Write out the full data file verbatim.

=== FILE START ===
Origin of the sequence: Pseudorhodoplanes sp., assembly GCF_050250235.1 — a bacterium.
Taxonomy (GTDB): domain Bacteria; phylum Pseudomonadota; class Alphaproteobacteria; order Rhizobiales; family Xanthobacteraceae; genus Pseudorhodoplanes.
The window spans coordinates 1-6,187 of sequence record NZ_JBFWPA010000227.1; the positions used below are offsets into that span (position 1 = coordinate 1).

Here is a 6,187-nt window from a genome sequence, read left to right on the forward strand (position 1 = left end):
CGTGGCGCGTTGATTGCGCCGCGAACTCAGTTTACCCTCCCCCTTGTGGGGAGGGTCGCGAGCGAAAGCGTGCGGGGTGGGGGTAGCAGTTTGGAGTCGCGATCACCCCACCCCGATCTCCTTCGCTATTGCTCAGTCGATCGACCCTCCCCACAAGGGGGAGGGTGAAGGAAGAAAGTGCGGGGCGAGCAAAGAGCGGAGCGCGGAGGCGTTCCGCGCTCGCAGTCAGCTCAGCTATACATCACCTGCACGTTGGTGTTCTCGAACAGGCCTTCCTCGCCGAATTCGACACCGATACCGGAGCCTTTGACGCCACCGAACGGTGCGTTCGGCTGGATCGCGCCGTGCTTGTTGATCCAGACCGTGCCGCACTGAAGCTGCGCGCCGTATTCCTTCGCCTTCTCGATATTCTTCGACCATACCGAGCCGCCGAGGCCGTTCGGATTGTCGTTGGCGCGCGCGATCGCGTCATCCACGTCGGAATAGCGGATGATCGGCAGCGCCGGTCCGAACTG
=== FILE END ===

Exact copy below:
Origin of the sequence: Pseudorhodoplanes sp., assembly GCF_050250235.1 — a bacterium.
Taxonomy (GTDB): domain Bacteria; phylum Pseudomonadota; class Alphaproteobacteria; order Rhizobiales; family Xanthobacteraceae; genus Pseudorhodoplanes.
The window spans coordinates 1-6,187 of sequence record NZ_JBFWPA010000227.1; the positions used below are offsets into that span (position 1 = coordinate 1).

Here is a 6,187-nt window from a genome sequence, read left to right on the forward strand (position 1 = left end):
CGTGGCGCGTTGATTGCGCCGCGAACTCAGTTTACCCTCCCCCTTGTGGGGAGGGTCGCGAGCGAAAGCGTGCGGGGTGGGGGTAGCAGTTTGGAGTCGCGATCACCCCACCCCGATCTCCTTCGCTATTGCTCAGTCGATCGACCCTCCCCACAAGGGGGAGGGTGAAGGAAGAAAGTGCGGGGCGAGCAAAGAGCGGAGCGCGGAGGCGTTCCGCGCTCGCAGTCAGCTCAGCTATACATCACCTGCACGTTGGTGTTCTCGAACAGGCCTTCCTCGCCGAATTCGACACCGATACCGGAGCCTTTGACGCCACCGAACGGTGCGTTCGGCTGGATCGCGCCGTGCTTGTTGATCCAGACCGTGCCGCACTGAAGCTGCGCGCCGTATTCCTTCGCCTTCTCGATATTCTTCGACCATACCGAGCCGCCGAGGCCGTTCGGATTGTCGTTGGCGCGCGCGATCGCGTCATCCACGTCGGAATAGCGGATGATCGGCAGCGCCGGTCCGAACTG